Domestic violence

Driven by the slogan, the personal is political, second-wave feminists drew attention among other things to physical, psychological, and sexual violence happening behind closed doors, within the home, such as domestic violence or marital rape. 

Because domestic violence takes place within the private context of the victim as well as is influenced by various socio-economic, cultural, and political factors, survivors often  find themselves in intricate situations where it remains difficult to name it as abuse, denounce it, leave the home, and have it prosecuted. Dramatic effects, which may intensify when victims and perpetrators have to share the same space more often than usual as it has been the case since the COVID-19 epidemic and the ‘shadow pandemic.’ 

Regarding this type of crime, the perpetrators are disproportionately often men, while the victims are primarily women. In the German context for instance, women constitute 98.4% of victims of rape, sexual assault, and intimate partner violence. Given that many women engage in unpaid domestic work at home, they are often financially dependent upon their abuser, which curtails their agency and ability to leave the violent environment. In addition, many survivors even if they do come forward, tend not to be taken seriously, disbelieved, their experiences discredited, and are in any case far too poorly informed about the support programmes available in their respective countries. This means that even if for instance, they accept the burden that represents engaging in criminal proceedings given the re-experiencing of the trauma, many simply do not know where they can find help and support. 

Even if the statistics show that men are far more likely to be perpetrators than victims, it is too easy to declare domestic violence to solely be a women’s issue. For it is also men victims of domestic violence who feel the discriminatory effects of patriarchy and toxic masculinity. Given the often hard reconciliation of vulnerability and masculinity, understanding domestic violence as abuse is harder for men victims as well as often prevents them from coming forward. Therefore, domestic violence against men is still ingrained in societal taboo, which in turn leads to men being burdened by feelings of shame and often refraining from making use of official support programmes. This also prevents us from having reliable data on the extent of the issue for men.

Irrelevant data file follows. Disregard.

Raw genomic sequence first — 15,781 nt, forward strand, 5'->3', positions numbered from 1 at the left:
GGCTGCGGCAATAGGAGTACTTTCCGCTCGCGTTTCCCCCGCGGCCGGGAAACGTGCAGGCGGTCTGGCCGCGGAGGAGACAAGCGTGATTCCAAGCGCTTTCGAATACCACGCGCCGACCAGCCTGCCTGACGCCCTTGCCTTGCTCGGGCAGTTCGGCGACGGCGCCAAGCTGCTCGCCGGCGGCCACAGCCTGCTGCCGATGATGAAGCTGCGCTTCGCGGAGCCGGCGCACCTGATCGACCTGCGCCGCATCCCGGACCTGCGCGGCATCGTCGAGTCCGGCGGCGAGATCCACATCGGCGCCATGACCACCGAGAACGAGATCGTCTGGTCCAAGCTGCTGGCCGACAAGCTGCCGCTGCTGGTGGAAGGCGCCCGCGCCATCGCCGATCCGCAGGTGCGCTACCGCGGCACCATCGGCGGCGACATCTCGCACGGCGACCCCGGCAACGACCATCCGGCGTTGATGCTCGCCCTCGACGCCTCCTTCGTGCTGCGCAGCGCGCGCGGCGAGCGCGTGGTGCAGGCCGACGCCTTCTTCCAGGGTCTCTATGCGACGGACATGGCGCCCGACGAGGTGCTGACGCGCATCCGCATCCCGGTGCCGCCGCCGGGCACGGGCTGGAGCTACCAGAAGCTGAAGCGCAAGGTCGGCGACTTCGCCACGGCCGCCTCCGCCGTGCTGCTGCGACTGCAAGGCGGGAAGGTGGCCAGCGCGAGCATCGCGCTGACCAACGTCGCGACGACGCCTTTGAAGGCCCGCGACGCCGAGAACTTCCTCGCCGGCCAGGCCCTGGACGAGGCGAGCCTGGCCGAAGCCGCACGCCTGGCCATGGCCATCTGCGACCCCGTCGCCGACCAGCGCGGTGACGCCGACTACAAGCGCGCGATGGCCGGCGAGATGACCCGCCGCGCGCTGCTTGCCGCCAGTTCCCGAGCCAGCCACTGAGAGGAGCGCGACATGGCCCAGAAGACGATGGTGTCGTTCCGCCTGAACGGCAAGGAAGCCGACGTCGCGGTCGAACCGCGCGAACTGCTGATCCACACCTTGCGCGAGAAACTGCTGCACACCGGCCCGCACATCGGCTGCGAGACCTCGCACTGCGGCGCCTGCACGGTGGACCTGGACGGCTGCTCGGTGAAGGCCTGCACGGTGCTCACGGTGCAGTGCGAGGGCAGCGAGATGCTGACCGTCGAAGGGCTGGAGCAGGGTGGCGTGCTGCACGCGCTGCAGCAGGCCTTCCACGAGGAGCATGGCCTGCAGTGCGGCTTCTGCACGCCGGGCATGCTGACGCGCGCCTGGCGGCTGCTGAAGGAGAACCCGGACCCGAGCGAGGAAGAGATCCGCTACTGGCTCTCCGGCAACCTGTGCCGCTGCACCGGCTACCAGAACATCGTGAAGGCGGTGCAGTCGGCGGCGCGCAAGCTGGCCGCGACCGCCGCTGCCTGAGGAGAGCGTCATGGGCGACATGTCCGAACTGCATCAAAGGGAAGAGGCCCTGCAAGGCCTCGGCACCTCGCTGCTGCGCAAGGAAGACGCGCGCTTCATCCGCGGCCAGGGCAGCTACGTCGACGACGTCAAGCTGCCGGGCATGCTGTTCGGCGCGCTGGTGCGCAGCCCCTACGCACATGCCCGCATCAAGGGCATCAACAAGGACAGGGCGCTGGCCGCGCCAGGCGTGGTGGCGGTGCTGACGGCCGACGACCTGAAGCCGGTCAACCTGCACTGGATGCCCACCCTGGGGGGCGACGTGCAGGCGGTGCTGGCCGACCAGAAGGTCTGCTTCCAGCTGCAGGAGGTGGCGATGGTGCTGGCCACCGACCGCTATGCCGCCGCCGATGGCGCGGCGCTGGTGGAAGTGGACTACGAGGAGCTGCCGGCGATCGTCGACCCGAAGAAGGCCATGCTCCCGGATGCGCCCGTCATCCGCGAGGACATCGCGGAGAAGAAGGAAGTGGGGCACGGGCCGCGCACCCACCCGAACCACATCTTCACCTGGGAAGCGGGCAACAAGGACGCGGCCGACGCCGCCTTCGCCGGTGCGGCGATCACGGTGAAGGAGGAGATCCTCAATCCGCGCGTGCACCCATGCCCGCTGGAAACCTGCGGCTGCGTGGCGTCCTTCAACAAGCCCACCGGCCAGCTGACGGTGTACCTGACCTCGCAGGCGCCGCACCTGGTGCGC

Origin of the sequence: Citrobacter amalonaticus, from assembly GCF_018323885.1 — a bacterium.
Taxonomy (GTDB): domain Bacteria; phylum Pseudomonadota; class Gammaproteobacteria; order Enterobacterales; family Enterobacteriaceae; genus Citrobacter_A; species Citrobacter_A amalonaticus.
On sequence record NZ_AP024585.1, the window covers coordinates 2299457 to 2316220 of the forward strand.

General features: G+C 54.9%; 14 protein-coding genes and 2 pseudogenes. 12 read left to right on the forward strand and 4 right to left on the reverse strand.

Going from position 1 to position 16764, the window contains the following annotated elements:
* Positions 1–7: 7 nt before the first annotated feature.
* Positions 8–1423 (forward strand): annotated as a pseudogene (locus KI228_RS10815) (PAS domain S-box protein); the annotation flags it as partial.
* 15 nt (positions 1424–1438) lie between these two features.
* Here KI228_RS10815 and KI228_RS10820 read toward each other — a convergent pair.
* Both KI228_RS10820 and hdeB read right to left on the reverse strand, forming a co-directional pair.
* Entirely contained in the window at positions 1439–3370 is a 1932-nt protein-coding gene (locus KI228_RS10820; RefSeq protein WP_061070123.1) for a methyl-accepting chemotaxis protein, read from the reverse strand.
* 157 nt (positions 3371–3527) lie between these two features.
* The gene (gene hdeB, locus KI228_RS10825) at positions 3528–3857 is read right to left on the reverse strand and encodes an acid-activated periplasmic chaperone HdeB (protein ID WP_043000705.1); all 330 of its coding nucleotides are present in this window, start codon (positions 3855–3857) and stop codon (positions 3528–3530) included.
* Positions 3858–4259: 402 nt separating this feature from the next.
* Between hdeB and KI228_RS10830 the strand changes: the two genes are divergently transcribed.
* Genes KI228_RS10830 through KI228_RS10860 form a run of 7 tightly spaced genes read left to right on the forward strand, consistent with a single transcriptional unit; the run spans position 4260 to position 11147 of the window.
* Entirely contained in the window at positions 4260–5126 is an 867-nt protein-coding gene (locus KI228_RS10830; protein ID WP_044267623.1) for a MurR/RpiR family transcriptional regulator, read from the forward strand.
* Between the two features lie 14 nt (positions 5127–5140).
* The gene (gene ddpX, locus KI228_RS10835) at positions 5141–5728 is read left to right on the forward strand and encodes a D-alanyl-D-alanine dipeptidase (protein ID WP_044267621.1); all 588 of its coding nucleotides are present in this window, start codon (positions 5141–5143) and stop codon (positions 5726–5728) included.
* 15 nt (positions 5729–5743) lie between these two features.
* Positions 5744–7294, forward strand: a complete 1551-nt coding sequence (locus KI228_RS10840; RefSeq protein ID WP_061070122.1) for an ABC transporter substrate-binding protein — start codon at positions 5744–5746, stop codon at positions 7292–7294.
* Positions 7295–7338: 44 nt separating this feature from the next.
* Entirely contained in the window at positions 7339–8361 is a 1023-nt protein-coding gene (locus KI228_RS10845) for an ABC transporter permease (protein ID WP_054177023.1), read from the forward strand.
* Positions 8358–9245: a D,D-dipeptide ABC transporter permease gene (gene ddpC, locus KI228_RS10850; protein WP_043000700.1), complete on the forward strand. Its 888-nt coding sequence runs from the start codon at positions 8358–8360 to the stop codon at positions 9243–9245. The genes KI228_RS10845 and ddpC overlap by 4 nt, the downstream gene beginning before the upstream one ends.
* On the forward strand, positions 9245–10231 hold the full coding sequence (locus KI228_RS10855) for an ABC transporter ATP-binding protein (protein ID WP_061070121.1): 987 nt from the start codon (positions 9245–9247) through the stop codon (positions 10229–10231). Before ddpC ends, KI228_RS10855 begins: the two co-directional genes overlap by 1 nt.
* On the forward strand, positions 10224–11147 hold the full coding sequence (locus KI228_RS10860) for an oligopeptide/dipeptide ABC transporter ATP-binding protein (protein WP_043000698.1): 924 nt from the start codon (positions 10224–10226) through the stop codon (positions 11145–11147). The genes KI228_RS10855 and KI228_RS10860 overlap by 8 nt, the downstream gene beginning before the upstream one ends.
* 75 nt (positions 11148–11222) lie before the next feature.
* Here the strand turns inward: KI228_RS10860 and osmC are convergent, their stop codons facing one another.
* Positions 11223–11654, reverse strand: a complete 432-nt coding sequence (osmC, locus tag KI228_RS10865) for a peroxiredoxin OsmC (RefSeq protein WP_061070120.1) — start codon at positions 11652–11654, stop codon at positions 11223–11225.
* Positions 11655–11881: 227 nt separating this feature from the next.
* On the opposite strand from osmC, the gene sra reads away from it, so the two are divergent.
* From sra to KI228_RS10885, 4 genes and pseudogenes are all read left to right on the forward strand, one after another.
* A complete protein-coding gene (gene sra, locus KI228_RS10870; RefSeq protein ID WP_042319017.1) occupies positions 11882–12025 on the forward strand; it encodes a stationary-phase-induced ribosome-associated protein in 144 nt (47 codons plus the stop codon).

Other characteristics and factors that increase the risk of becoming a victim of domestic violence are, high and extreme levels of poverty, increased age (depending on the care work of the potential perpetrators), pregnancy, alcohol and drug use, and mental health problems. It is also noted that LGBTQIA+Lesbian (L), Gay (G), Bisexual (B), Trans (T), Queer (Q), Intersex (I), Asexual (A), + denotes an umbrella term used by 'marginalized sexual and gender diverse people whose gender, gender expression, or sexual identity do not conform to cis-gender or hetero-dominant gender identity'. This acronym is intersectional by virtue of its nature as well as non-exhaustive and inclusive (as denoted by the +). Over the years, the + has been understood as encompassing Questioning (Q), Two-spirit (TS), or Pansexual (P). In other words, this term represents fluid (non-conforming) notions of gender identity and sexual orientation supposedly transgressing the binary constructs of our society (male v. female and heterosexual v. homosexual).close people, immigrants, people of colour, people with disabilities, and homeless people often do not have equal access to formal assistance services due to their unique circumstances and the experiences of discrimination they face as a result. For example, LGBTQI+ people risk unintentional outing – by the abuser or in the course of the prosecution. 

People of colour sometimes refrain from seeking help outside their own community due to concerns that the community would face unwanted scrutiny or racist discrimination. For instance, many report domestic violence to be more prominent among African-American communities in the United States, which leads many to portray them as inherently violent. However, if one controls socio-economic factors when assessing domestic violence, the effects of racial and ethnic differences in the rate of domestic violence largely disappear. Hence, the higher rate among African-American rather than stemming from racial and ethnic differences, may be explained by the high and extreme levels of poverty faced by many Black communities, which is a direct result of structural and systemic racism and racial segregation. 

Domestic violence remains an acute societal problem with traumatic psychological, physical, and psychosexual consequences for survivors. There is an urgent need for an expansion and improvement of the support programmes and shelters for victims, for targeted education campaigns about these initiatives, and for a tackling of the perfidious effects of patriarchy. For as long as seeking help in dangerous situations is fraught with fear and disbelief, victims will continue to remain silent, and even the best support infrastructures are of no use if they do not know who to help. Seeking help and support in dangerous situations mustn’t be a hurdle.